Medication can be an effective treatment option for anxiety. The most commonly prescribed medications for anxiety are called selective serotonin reuptake inhibitors (SSRIs) and serotonin-norepinephrine reuptake inhibitors (SNRIs). We will work with you to find a medication that works best for you.
While it may sound simple, another common treatment for anxiety involves making healthy lifestyle changes. Sometimes people don’t realize how their basic daily routine may be contributing to stress and affecting their health. Combined with therapy or medication, our doctors or therapists may recommend specific changes to your sleep schedule, diet or exercise to improve your daily mental and physical health.
Doctors may also recommend quitting smoking and cutting back on substances like caffeine and alcohol, which can make anxiety worse. But, you aren’t asked to make these changes alone. Our doctors and therapists are here to offer guidance and support so lifestyle changes are easier to adopt and sustain long-term.
If this is your first time seeking help for anxiety, we’re glad you’re here. At HealthPartners and Park Nicollet, our primary care doctors can diagnose and treat common conditions like anxiety.
Your first visit is about getting answers. During this appointment, we’ll talk with you about how you’ve been feeling. Through asking specific questions your doctor will be able to provide a diagnosis and start talking with you about treatment options.
Some conditions respond well to talk therapy, some are successfully treated with medication and sometimes a combination of both is best. We respect our patients’ preferences and will work with you to develop a treatment plan that you’re comfortable with.
Our team includes:
Primary care – Our primary care doctors, physician assistants and nurse practitioners can diagnose and treat anxiety, and can also refer patients to one of our specialists if needed.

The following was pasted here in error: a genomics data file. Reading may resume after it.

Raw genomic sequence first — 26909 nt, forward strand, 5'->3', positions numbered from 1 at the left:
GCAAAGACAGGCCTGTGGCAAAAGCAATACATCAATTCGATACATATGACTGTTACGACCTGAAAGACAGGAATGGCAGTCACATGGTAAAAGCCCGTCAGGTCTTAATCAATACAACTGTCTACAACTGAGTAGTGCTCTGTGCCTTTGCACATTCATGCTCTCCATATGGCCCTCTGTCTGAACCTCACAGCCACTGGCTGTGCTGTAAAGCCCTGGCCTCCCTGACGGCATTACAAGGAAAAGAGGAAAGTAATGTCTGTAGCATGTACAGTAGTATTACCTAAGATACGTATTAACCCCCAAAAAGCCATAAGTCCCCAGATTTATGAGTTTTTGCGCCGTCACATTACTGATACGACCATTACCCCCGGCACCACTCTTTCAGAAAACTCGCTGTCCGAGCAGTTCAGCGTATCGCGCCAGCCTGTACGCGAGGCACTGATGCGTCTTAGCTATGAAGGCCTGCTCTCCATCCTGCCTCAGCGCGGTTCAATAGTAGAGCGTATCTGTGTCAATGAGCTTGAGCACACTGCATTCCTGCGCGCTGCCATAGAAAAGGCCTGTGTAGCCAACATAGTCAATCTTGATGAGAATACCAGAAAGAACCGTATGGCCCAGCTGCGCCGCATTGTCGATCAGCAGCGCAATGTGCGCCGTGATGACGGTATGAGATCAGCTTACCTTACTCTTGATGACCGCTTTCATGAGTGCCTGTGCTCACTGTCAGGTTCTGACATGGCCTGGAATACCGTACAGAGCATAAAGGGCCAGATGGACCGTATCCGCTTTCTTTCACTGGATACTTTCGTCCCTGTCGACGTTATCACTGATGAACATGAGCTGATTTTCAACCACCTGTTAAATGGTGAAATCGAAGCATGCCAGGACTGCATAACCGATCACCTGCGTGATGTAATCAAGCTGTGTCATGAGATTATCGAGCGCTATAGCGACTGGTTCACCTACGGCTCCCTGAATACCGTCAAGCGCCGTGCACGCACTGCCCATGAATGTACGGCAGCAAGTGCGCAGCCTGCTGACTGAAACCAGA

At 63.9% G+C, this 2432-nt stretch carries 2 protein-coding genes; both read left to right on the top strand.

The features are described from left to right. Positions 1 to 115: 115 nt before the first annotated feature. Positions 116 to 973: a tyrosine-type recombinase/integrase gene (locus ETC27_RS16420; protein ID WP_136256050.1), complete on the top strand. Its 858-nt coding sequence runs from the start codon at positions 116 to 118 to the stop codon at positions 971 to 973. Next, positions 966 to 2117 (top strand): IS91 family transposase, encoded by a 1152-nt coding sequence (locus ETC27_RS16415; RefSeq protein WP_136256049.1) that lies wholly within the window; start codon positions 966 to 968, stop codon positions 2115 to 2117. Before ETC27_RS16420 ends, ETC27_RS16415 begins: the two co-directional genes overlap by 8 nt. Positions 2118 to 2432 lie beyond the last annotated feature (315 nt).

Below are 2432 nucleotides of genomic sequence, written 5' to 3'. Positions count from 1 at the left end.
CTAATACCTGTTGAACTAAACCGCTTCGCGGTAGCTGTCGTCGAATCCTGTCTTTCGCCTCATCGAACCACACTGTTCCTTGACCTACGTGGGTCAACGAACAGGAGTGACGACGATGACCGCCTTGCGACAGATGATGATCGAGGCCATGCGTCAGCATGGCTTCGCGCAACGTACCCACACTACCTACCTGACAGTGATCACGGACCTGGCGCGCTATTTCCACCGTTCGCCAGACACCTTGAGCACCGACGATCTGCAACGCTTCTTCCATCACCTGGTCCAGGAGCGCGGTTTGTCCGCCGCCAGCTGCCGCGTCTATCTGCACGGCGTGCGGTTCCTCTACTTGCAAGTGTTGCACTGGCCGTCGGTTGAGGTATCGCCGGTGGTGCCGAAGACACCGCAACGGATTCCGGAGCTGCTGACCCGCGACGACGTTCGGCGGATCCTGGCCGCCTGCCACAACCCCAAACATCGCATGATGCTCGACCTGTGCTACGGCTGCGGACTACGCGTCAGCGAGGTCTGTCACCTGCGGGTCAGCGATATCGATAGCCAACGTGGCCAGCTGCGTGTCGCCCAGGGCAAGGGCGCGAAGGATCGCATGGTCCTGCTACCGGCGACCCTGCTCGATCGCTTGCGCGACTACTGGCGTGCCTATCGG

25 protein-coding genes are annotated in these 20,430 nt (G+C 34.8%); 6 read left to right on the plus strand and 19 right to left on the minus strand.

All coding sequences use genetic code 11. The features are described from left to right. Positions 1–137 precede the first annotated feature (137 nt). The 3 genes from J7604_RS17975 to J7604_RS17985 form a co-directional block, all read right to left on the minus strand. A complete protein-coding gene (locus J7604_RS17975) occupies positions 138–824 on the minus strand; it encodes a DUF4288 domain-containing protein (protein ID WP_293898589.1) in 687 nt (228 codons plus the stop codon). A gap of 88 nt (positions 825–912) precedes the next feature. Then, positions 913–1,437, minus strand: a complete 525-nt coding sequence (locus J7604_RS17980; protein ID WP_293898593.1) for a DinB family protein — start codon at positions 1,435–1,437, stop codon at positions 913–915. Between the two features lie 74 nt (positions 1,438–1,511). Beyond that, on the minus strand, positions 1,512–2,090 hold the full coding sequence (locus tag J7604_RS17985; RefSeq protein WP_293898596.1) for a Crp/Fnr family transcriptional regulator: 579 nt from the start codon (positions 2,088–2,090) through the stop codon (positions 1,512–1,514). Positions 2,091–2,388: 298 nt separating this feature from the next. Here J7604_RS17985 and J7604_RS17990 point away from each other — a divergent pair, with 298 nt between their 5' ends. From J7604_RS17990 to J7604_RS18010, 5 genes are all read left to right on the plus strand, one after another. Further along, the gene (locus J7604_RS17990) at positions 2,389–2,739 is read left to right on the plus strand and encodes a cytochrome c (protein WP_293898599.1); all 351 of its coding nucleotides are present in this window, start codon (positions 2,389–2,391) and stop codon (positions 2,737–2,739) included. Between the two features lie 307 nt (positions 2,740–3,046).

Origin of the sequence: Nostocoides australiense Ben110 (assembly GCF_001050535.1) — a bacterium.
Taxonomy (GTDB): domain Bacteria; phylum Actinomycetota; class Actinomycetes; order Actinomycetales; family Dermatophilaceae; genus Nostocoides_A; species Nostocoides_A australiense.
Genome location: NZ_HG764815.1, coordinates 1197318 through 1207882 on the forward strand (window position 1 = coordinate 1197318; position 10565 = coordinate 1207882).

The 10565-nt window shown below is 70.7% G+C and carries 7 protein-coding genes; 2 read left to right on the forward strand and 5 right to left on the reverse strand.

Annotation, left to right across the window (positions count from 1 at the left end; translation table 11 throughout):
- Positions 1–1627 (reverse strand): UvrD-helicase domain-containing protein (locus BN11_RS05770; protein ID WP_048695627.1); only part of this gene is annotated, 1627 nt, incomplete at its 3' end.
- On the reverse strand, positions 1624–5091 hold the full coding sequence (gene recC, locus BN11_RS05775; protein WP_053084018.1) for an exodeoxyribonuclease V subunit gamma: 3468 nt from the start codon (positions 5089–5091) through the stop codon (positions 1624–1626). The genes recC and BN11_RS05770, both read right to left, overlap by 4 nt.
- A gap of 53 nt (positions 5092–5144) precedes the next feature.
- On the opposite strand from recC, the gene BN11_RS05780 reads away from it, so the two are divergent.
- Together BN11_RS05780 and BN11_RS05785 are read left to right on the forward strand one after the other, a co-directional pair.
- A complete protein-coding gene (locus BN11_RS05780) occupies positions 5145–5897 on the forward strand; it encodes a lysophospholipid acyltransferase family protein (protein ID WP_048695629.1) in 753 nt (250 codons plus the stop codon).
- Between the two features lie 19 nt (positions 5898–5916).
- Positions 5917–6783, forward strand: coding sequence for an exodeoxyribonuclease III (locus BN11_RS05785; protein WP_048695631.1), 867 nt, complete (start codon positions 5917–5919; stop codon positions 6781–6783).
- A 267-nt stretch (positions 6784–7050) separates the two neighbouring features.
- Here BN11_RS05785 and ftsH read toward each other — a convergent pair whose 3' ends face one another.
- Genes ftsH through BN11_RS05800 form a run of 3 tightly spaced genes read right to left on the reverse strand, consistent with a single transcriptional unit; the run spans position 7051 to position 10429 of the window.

Psychiatrists – Psychiatrists are medical doctors who train for eight to 10 years to understand the ties between physical and mental health. Psychiatrists can provide a variety of treatments, including prescribing medications, and usually see patients with more complex mental health conditions like severe anxiety, depression, bipolar disorder and schizophrenia.
Psychologists – Psychologists have a doctoral degree in psychology and are experts on the human mind. Psychologists focus on talk therapies and work with our psychiatrists to recommend medication when needed. They tend to focus on helping people with things like anxiety, depression, learning challenges and behavioral disorders.
Therapists – Therapists are mental health specialists who work with patients to diagnose and relieve disorders, such as anxiety or compulsive behaviors, through a variety of psychological treatments. Therapists vary by type of educational degree or practicing license. Examples of therapists include marriage and family therapists, clinical social workers and licensed professional counselors.
As an organization, we’re helping Make It OK to talk about mental health. We know that it’s important to remove the stigma around mental health and clear the way for honest conversations. Only then can we fully support one another and make treatment more accessible for everyone. Our Make It OK program offers tools and resources for learning how to talk about mental health issues in a respectful way.
We also facilitate a conversation around mental health with every person who walks through our clinic doors. We ask a number of questions to open up the dialogue around mental health and ensure we’re addressing our patients’ physical and emotional health equally.
If you or someone close to you needs help now, we have options.
If this is an emergency, please call 911. If you or someone you know is considering self-harm, please call the National Suicide Prevention Lifeline at 1-800-273-8255 for confidential support 24/7.
Call for 24/7 help:
We accept most health insurance plans, including Blue Cross and Blue Shield of Minnesota, CIGNA, HealthPartners, Medica, Medicare, PreferredOne and many others.
Not sure what your insurance covers? Call the number on the back of your card for help looking at your options.
Don’t have your card in front of you? Here are the member services numbers to help you get started: